Opioid (Opiate) Withdrawal Timeline And Detoxification

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Opioid (Opiate) Withdrawal Timeline And Detoxification

Opioids (opiates) are addictive prescription pain relievers that can cause physical dependence in the body. People who attempt to stop using opioids after chronic use may experience withdrawal symptoms. Opioid withdrawal can be highly uncomfortable and is most effectively treated through medically supervised detox.

 

Opioids, also known as opiates, are powerful drugs commonly prescribed to treat major pain or chronic pain. These drugs can be effective for short-term use, but are also highly-addictive and often abused for their effects.

Taking an opioid for more than a few weeks can lead to drug tolerance and dependence. This requires a person to take higher doses to feel the same effects and can lead to uncomfortable physical and psychological symptoms when attempting to reduce or stop using opioids. This is known as withdrawal.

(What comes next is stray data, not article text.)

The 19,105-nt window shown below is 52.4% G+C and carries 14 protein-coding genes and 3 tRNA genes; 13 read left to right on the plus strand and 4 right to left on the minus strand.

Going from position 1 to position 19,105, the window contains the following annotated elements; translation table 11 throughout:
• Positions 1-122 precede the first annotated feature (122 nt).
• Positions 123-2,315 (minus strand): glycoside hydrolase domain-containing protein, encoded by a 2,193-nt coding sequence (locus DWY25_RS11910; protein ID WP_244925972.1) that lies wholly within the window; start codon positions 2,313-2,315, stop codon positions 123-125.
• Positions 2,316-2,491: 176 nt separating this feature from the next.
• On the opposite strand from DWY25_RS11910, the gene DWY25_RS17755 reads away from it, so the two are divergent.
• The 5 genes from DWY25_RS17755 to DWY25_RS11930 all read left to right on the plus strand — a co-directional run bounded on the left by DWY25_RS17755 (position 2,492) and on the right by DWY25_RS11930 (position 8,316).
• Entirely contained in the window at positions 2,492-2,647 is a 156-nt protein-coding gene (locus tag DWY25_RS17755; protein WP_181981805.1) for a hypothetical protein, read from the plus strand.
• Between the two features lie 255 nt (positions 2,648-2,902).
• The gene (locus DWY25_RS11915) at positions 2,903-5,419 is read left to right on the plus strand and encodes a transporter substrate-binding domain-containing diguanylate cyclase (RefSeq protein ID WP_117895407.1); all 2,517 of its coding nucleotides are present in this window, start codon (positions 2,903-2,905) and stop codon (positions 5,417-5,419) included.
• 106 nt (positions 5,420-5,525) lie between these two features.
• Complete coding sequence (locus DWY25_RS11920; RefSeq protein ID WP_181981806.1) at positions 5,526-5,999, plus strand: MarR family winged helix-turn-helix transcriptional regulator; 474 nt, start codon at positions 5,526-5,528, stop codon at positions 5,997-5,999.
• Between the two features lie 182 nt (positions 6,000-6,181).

Opioid (opiate) withdrawal is an uncomfortable and potentially dangerous process that can last between one and three weeks, depending on the type of opioid used. People who abuse or are addicted to opioids can experience more intense withdrawal symptoms and are at high risk for relapsing to avoid or relieve severe symptoms.

Opioid abuse treatment at The Bluffs includes a full program of treatment services that begins with medical detoxification (detox). To learn more about opioid withdrawal and effective treatments for withdrawal, continue reading below.

What Is Opioid Detox?

Opioid detoxification (detox) is a necessary process for people who have become physically dependent on a drug. With opioids, this can occur in as little as a few weeks. Detox involves allowing a drug to fully process through a person’s system and leave the body. This can trigger physical and psychological symptoms referred to as drug withdrawal.